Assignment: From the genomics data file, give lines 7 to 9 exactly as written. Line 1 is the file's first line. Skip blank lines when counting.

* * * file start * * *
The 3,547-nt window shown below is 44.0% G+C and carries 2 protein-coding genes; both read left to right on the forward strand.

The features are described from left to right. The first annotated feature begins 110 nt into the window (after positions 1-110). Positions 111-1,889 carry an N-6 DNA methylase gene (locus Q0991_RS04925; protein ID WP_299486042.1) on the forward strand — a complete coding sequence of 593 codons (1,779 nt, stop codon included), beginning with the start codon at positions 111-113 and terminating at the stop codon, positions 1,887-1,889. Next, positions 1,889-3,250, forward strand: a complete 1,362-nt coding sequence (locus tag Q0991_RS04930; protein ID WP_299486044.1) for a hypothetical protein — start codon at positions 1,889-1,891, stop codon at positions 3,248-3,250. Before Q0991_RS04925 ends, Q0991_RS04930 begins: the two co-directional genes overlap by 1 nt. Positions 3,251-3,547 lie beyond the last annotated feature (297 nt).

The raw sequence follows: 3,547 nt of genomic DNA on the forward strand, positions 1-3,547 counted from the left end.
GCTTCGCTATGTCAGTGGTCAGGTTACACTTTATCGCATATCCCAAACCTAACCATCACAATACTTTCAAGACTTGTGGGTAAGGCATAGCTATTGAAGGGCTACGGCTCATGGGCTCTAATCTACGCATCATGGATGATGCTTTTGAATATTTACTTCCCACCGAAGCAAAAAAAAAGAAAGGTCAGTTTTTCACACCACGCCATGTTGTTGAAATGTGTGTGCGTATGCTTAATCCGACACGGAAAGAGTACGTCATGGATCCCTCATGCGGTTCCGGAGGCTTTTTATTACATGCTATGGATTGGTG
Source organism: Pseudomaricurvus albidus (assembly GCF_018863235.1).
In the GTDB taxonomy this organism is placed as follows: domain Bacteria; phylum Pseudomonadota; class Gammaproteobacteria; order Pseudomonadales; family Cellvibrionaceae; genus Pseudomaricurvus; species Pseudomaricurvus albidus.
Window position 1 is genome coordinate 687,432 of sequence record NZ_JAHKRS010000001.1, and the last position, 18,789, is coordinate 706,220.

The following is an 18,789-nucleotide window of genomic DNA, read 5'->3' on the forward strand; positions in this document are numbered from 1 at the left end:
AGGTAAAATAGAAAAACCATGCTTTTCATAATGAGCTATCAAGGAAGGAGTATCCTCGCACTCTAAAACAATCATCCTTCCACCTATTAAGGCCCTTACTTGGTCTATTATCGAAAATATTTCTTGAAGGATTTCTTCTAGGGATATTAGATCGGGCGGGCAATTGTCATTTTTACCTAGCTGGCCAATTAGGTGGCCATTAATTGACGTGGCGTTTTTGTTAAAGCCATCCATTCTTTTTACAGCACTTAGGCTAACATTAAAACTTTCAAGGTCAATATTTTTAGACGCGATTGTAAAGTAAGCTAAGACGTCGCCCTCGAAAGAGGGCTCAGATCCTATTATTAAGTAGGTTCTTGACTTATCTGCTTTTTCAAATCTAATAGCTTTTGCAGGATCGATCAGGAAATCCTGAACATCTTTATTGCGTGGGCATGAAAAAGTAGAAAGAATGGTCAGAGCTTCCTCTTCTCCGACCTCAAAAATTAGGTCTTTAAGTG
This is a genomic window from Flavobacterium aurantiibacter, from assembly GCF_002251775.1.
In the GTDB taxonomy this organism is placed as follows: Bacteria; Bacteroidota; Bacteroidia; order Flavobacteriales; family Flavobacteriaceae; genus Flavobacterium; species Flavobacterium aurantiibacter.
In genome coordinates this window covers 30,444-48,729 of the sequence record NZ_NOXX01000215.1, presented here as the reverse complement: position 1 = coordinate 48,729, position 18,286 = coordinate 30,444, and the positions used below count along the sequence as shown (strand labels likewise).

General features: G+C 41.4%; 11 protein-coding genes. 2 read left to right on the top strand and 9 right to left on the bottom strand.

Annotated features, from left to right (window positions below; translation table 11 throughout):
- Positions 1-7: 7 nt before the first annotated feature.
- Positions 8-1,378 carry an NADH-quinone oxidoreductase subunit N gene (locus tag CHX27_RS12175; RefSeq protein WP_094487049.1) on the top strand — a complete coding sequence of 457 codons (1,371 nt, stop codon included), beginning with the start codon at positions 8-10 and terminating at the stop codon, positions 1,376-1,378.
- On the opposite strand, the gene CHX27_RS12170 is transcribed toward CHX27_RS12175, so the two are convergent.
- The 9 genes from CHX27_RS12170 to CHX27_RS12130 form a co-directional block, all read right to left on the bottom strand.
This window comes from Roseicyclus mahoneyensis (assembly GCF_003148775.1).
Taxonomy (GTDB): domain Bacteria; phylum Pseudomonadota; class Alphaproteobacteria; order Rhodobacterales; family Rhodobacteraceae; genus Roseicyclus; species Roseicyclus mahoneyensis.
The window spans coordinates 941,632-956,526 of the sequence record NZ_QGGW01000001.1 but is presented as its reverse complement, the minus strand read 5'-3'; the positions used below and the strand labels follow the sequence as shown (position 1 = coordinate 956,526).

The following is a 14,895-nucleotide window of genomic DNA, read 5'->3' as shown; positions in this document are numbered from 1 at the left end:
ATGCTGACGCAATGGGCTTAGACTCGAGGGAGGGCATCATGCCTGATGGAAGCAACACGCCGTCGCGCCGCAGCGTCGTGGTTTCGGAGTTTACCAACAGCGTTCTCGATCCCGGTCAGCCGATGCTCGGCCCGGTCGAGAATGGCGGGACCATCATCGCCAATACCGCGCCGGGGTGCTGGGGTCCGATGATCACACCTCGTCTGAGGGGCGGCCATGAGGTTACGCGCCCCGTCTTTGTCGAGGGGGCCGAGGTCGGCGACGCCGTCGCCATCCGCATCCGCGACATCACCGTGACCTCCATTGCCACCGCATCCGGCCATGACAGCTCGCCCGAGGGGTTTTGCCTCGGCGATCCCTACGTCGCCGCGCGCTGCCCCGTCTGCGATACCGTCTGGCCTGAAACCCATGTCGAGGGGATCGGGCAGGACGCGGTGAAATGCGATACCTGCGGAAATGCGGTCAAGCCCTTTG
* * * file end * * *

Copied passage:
Window position 1 is genome coordinate 687,432 of sequence record NZ_JAHKRS010000001.1, and the last position, 18,789, is coordinate 706,220.

The following is an 18,789-nucleotide window of genomic DNA, read 5'->3' on the forward strand; positions in this document are numbered from 1 at the left end:
AGGTAAAATAGAAAAACCATGCTTTTCATAATGAGCTATCAAGGAAGGAGTATCCTCGCACTCTAAAACAATCATCCTTCCACCTATTAAGGCCCTTACTTGGTCTATTATCGAAAATATTTCTTGAAGGATTTCTTCTAGGGATATTAGATCGGGCGGGCAATTGTCATTTTTACCTAGCTGGCCAATTAGGTGGCCATTAATTGACGTGGCGTTTTTGTTAAAGCCATCCATTCTTTTTACAGCACTTAGGCTAACATTAAAACTTTCAAGGTCAATATTTTTAGACGCGATTGTAAAGTAAGCTAAGACGTCGCCCTCGAAAGAGGGCTCAGATCCTATTATTAAGTAGGTTCTTGACTTATCTGCTTTTTCAAATCTAATAGCTTTTGCAGGATCGATCAGGAAATCCTGAACATCTTTATTGCGTGGGCATGAAAAAGTAGAAAGAATGGTCAGAGCTTCCTCTTCTCCGACCTCAAAAATTAGGTCTTTAAGTG